Exosomes are extracellular vesicles secreted by a variety of cells and contain diverse cellular components such as DNA, mRNA, microRNA, proteins, lipids, amino acids, and metabolites. Exosomes play a role in distant intercellular communication and regulate biological responses, hence favorable for developing therapeutics.
Exosomes secreted by the placenta are known to play key roles in maintaining maternal-fetal tolerance and fetus development during pregnancy. Exosomes isolated from the placenta may contain a broader spectrum of biological functions and therapeutic potential. We have developed methods to isolate and characterize exosomes from the human postpartum placenta (pExo).
pExo expresses characteristic exosome markers, including CD9, CD63, and CD81 and contains over a thousand different proteins and microRNAs that are involved in various biological pathways. pExo consists of many types of cytokines and chemokines and supports the proliferation of human primary cells from different organs and tissues.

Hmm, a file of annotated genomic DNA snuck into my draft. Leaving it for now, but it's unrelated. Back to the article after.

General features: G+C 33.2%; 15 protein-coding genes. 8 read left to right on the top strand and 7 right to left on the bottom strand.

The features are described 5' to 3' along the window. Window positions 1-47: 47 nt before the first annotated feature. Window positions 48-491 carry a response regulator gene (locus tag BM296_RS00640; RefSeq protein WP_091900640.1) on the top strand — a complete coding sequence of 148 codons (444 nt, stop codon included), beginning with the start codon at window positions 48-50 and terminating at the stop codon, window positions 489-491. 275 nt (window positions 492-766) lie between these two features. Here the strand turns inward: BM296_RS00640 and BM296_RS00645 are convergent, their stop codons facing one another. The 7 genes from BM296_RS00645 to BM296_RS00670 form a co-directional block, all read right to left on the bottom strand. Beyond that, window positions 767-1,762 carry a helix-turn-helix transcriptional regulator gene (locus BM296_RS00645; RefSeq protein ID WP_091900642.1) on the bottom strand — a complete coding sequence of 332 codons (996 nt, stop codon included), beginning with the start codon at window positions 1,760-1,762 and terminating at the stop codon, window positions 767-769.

Our pExo pipeline is being evaluated for the applications in regenerative and age-related diseases at the pre-clinical stage.
Exosomes—small, membrane-bound vesicles produced by every cell type tested—are increasingly being studied for their ability to deliver proteins, nucleic acids, and metabolites to target cells. We are developing placental exosomes (pEXO) as potential treatments that can deliver pro-regenerative factors that promote development of neural cells, blood vessels, and muscle.
– Robert J Hariri, MD, PhD